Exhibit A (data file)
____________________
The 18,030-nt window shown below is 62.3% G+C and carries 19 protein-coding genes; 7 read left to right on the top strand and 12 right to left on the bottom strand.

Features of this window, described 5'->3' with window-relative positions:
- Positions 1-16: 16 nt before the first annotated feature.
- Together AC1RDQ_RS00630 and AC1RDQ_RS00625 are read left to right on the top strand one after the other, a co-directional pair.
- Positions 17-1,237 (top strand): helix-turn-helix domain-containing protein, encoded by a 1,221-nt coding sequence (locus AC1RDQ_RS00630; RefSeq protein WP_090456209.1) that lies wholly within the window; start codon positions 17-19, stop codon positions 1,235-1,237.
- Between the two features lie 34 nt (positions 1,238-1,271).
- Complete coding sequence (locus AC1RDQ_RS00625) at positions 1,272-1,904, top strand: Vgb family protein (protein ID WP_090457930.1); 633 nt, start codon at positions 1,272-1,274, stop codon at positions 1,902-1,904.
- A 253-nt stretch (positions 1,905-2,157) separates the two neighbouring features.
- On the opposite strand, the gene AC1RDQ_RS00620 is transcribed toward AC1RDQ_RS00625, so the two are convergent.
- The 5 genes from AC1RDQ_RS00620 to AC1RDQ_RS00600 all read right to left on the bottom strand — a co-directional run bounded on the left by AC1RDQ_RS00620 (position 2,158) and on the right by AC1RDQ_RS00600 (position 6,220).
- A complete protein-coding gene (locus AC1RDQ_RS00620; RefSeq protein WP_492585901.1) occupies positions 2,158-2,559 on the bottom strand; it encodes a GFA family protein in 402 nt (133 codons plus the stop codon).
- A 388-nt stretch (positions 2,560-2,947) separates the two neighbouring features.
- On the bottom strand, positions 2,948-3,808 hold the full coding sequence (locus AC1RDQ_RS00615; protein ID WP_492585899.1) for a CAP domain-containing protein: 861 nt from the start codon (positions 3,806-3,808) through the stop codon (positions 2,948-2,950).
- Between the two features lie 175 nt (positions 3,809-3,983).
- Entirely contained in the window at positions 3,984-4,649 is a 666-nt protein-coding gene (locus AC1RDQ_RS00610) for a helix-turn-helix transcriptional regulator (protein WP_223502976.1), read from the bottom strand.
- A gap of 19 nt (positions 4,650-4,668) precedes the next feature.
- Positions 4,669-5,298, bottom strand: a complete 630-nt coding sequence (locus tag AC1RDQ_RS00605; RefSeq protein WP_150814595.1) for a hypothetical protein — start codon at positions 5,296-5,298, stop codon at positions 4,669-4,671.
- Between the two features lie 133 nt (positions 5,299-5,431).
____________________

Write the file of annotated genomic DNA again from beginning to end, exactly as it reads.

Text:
The 18,030-nt window shown below is 62.3% G+C and carries 19 protein-coding genes; 7 read left to right on the top strand and 12 right to left on the bottom strand.

Features of this window, described 5'->3' with window-relative positions:
- Positions 1-16: 16 nt before the first annotated feature.
- Together AC1RDQ_RS00630 and AC1RDQ_RS00625 are read left to right on the top strand one after the other, a co-directional pair.
- Positions 17-1,237 (top strand): helix-turn-helix domain-containing protein, encoded by a 1,221-nt coding sequence (locus AC1RDQ_RS00630; RefSeq protein WP_090456209.1) that lies wholly within the window; start codon positions 17-19, stop codon positions 1,235-1,237.
- Between the two features lie 34 nt (positions 1,238-1,271).
- Complete coding sequence (locus AC1RDQ_RS00625) at positions 1,272-1,904, top strand: Vgb family protein (protein ID WP_090457930.1); 633 nt, start codon at positions 1,272-1,274, stop codon at positions 1,902-1,904.
- A 253-nt stretch (positions 1,905-2,157) separates the two neighbouring features.
- On the opposite strand, the gene AC1RDQ_RS00620 is transcribed toward AC1RDQ_RS00625, so the two are convergent.
- The 5 genes from AC1RDQ_RS00620 to AC1RDQ_RS00600 all read right to left on the bottom strand — a co-directional run bounded on the left by AC1RDQ_RS00620 (position 2,158) and on the right by AC1RDQ_RS00600 (position 6,220).
- A complete protein-coding gene (locus AC1RDQ_RS00620; RefSeq protein WP_492585901.1) occupies positions 2,158-2,559 on the bottom strand; it encodes a GFA family protein in 402 nt (133 codons plus the stop codon).
- A 388-nt stretch (positions 2,560-2,947) separates the two neighbouring features.
- On the bottom strand, positions 2,948-3,808 hold the full coding sequence (locus AC1RDQ_RS00615; protein ID WP_492585899.1) for a CAP domain-containing protein: 861 nt from the start codon (positions 3,806-3,808) through the stop codon (positions 2,948-2,950).
- Between the two features lie 175 nt (positions 3,809-3,983).
- Entirely contained in the window at positions 3,984-4,649 is a 666-nt protein-coding gene (locus AC1RDQ_RS00610) for a helix-turn-helix transcriptional regulator (protein WP_223502976.1), read from the bottom strand.
- A gap of 19 nt (positions 4,650-4,668) precedes the next feature.
- Positions 4,669-5,298, bottom strand: a complete 630-nt coding sequence (locus tag AC1RDQ_RS00605; RefSeq protein WP_150814595.1) for a hypothetical protein — start codon at positions 5,296-5,298, stop codon at positions 4,669-4,671.
- Between the two features lie 133 nt (positions 5,299-5,431).